Politics aren’t black and white

Opinion+Columnist+Abigail+Bennethum+draws+attention+to+the+idea+that+politics+are+not+always+black+and+white%2C+and+encourages+people+to+be+more+accepting+of+other%27s+views.
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Politics aren’t black and white

Opinion Columnist Abigail Bennethum draws attention to the idea that politics are not always black and white, and encourages people to be more accepting of other's views.

Opinion Columnist Abigail Bennethum draws attention to the idea that politics are not always black and white, and encourages people to be more accepting of other's views.

PEXELS

Opinion Columnist Abigail Bennethum draws attention to the idea that politics are not always black and white, and encourages people to be more accepting of other's views.

PEXELS

PEXELS

Opinion Columnist Abigail Bennethum draws attention to the idea that politics are not always black and white, and encourages people to be more accepting of other's views.

ABIGAIL BENNETHUM, Opinion Columnist

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Living in a world where political activism has been at its peak has caused a lot of young minds to start thinking about what political party they may identify with and vote for when they are of age.

A lot of controversial political topics have surfaced over the past couple of years, such as gun control, the debate between pro-life or pro-choice individuals, the confirmation of Supreme Court Justice Brett Kavanaugh and the presidential election of Donald Trump to name a few. Those are some pretty big issues that can impact somebody’s decision to either lean towards the left or right in our binary political system.

Now, before I continue, I want to clarify a couple of things. I firmly believe having more politically educated people can only be beneficial to society. Not just being educated, but feeling so strong in your values that you stand up and make your voice heard. Voting and being an active citizen in society is one of the most valuable things you can do as an American.

One of the typical misconceptions plenty of people don’t realize is that politics aren’t black and white. It is not just Democrat and Republican. People find themselves so caught up in titles and what the other party is opposed to. It instantly turns into a battle of he said, she said and making big decisions off of someone’s demographic when it should be based on their merit and values. This is not only relevant during debates and other elections, but on social media as well. People are harassing one another about what they believe in, and then getting angry about somebody doing the same to them.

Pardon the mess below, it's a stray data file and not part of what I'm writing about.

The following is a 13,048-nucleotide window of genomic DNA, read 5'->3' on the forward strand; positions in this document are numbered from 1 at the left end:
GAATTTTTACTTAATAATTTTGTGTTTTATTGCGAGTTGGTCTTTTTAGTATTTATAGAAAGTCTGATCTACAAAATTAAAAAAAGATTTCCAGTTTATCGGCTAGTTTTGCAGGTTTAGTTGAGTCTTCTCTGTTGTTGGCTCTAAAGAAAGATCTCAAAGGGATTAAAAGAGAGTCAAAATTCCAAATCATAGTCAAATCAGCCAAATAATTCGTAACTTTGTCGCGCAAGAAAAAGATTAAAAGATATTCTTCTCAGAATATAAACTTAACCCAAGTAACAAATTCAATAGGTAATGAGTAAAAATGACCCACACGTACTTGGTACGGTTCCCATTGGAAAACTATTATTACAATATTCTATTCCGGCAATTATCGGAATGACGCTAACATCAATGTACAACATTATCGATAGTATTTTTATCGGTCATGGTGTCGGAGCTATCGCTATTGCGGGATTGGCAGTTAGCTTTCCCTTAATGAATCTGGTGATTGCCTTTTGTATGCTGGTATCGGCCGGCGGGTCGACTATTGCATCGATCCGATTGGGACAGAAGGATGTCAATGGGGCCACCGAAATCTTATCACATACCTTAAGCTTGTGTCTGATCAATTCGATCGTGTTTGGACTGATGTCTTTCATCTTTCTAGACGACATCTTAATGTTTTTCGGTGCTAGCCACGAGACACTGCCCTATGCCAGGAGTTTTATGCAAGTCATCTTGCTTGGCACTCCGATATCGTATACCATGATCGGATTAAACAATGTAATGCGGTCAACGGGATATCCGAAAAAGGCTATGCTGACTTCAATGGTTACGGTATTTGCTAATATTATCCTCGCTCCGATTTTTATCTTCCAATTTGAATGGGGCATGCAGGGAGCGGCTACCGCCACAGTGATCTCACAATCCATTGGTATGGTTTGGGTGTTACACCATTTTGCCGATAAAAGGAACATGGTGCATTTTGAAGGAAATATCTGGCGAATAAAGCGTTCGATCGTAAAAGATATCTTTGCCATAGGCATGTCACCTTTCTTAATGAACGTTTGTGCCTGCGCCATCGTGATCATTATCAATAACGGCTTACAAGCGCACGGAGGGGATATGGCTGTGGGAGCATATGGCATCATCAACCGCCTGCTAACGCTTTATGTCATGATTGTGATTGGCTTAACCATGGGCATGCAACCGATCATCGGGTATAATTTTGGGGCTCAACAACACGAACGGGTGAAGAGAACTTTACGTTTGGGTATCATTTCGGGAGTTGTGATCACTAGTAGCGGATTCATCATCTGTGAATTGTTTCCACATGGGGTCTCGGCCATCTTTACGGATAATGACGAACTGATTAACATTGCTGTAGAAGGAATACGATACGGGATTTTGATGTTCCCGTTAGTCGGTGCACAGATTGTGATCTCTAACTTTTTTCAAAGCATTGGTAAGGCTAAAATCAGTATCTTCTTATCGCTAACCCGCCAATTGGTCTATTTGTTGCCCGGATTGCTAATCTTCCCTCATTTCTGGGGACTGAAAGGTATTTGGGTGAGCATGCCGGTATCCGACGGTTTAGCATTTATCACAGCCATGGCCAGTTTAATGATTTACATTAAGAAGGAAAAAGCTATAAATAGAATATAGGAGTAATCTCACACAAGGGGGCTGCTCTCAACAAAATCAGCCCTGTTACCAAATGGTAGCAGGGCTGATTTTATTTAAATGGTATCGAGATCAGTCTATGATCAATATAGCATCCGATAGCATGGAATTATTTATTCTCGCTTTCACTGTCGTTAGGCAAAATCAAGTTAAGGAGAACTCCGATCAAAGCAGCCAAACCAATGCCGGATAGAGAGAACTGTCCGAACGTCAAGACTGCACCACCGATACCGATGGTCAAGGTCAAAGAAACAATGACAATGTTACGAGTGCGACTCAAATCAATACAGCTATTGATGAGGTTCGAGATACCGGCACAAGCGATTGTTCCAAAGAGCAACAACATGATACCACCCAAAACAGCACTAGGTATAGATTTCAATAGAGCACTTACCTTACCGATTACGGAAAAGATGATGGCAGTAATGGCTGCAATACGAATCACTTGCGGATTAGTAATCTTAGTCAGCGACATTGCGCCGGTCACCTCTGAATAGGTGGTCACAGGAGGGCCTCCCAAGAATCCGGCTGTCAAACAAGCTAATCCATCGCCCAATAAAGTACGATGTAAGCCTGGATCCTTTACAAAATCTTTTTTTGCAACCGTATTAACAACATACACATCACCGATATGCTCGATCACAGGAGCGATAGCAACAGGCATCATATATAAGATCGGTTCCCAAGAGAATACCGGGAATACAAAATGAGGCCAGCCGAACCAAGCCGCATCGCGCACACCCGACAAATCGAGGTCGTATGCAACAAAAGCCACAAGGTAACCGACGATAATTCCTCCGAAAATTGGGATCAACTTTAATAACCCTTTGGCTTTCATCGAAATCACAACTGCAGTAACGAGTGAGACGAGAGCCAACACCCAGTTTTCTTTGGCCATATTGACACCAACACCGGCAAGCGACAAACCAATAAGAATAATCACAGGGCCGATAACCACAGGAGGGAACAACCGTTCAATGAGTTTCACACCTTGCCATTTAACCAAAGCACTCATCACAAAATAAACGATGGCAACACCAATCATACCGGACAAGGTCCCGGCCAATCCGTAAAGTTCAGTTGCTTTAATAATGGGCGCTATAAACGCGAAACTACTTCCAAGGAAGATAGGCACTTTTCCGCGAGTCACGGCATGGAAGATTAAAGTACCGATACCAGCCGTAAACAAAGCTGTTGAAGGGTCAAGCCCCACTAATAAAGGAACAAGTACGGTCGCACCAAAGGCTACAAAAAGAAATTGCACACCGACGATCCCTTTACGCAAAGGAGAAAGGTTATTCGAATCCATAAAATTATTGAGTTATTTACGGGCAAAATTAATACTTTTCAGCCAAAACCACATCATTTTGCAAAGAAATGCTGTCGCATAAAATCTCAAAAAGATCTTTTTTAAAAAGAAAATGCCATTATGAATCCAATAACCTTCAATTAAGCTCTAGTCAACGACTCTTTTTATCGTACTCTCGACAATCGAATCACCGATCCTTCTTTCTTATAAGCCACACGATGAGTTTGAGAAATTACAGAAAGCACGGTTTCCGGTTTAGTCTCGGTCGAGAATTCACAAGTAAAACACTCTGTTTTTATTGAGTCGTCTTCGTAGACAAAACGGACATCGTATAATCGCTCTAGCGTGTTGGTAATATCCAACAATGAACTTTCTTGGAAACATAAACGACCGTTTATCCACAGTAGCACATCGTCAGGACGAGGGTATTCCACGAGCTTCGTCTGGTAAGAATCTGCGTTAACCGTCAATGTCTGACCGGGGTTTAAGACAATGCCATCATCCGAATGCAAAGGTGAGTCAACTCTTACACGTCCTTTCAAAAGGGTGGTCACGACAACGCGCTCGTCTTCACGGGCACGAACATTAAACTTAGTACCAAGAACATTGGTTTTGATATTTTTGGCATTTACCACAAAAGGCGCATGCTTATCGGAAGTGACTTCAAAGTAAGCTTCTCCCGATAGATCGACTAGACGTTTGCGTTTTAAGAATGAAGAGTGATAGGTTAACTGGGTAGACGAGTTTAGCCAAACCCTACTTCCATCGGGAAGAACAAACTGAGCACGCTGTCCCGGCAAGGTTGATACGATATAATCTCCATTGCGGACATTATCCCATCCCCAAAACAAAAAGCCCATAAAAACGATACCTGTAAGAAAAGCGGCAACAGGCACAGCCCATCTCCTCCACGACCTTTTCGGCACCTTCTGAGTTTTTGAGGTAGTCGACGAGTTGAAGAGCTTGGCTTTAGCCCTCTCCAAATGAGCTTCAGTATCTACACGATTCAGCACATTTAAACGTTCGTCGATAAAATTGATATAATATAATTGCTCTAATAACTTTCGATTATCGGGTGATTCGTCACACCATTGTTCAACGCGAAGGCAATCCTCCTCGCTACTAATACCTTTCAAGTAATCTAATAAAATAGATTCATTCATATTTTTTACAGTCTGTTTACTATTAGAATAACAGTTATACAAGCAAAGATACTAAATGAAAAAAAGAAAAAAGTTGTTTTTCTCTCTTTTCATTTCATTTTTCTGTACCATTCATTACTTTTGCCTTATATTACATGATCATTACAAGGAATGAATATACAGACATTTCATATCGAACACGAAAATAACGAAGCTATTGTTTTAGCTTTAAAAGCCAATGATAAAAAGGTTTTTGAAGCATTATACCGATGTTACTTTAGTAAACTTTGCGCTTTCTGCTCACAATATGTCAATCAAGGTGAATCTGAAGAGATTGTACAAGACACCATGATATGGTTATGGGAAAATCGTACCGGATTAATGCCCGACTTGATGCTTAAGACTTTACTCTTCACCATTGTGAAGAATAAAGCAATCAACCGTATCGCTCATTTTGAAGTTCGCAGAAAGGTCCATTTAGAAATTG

This existing divide between people is breaking not only our community down, but people as a whole. Being politically active in this day and age has changed greatly from when our parents and grandparents were our age. Not only in the way we get our message across, but the content in which we focus our messages. It has become a game of selective perception among not only our peers, but actual candidates that were running both in the past and present.

Personally, not knowing which party I identified with growing up has given me a perspective I don’t think many people have. College is where I decided I identified the most with right-wing ideology. I say most because there are things that myself and probably a lot of other students agree with that aren’t typically aligned with the basic values of whichever political party they stand with.

Growing up with various family members that held very influential political views from both sides has given me the chance to ponder both.

I concluded that no person is 100 percent conservative or liberal. In my opinion, I think that is our answer right there. Not one person can solve all the problems of society from affiliating with just one political view. It takes a team effort and constantly going against each other won’t solve anything.

As I walk around campus and in the classroom, I recognize others distinctively try to dominate with their views over other persons. So, I ask the question: Why do people think their political opinions are superior over another’s? At the end of the day, I think students and other growing minds forget that opinions are just opinions.

We all need to end the game of selective perception and focus on the content of the person, what they value, and how that can be beneficial to society as a whole. Looking beyond the immediate gratification of proving one person is right over another to come together and make the right decision for our country.

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